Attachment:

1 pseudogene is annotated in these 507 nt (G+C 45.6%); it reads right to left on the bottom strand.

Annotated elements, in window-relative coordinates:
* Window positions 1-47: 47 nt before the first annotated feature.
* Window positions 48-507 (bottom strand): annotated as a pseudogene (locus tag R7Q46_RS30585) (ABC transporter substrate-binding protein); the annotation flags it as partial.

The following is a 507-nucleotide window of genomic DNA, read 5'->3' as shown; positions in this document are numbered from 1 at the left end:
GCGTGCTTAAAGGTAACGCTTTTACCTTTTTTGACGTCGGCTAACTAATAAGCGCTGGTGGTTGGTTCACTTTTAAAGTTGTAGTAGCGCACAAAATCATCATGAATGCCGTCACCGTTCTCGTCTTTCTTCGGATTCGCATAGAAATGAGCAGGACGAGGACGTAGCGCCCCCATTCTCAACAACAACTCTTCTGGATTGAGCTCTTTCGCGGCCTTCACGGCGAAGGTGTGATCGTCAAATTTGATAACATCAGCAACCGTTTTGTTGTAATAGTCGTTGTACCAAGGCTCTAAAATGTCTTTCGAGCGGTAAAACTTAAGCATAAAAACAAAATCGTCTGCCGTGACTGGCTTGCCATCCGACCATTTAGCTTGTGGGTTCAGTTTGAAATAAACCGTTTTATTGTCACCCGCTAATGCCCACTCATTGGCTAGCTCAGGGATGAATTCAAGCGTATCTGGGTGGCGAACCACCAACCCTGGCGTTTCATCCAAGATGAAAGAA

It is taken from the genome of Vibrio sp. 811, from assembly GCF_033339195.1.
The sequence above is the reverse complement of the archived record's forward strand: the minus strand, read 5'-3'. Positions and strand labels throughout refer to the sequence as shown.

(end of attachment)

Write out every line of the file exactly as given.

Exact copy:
1 pseudogene is annotated in these 507 nt (G+C 45.6%); it reads right to left on the bottom strand.

Annotated elements, in window-relative coordinates:
* Window positions 1-47: 47 nt before the first annotated feature.
* Window positions 48-507 (bottom strand): annotated as a pseudogene (locus tag R7Q46_RS30585) (ABC transporter substrate-binding protein); the annotation flags it as partial.

The following is a 507-nucleotide window of genomic DNA, read 5'->3' as shown; positions in this document are numbered from 1 at the left end:
GCGTGCTTAAAGGTAACGCTTTTACCTTTTTTGACGTCGGCTAACTAATAAGCGCTGGTGGTTGGTTCACTTTTAAAGTTGTAGTAGCGCACAAAATCATCATGAATGCCGTCACCGTTCTCGTCTTTCTTCGGATTCGCATAGAAATGAGCAGGACGAGGACGTAGCGCCCCCATTCTCAACAACAACTCTTCTGGATTGAGCTCTTTCGCGGCCTTCACGGCGAAGGTGTGATCGTCAAATTTGATAACATCAGCAACCGTTTTGTTGTAATAGTCGTTGTACCAAGGCTCTAAAATGTCTTTCGAGCGGTAAAACTTAAGCATAAAAACAAAATCGTCTGCCGTGACTGGCTTGCCATCCGACCATTTAGCTTGTGGGTTCAGTTTGAAATAAACCGTTTTATTGTCACCCGCTAATGCCCACTCATTGGCTAGCTCAGGGATGAATTCAAGCGTATCTGGGTGGCGAACCACCAACCCTGGCGTTTCATCCAAGATGAAAGAA

It is taken from the genome of Vibrio sp. 811, from assembly GCF_033339195.1.
The sequence above is the reverse complement of the archived record's forward strand: the minus strand, read 5'-3'. Positions and strand labels throughout refer to the sequence as shown.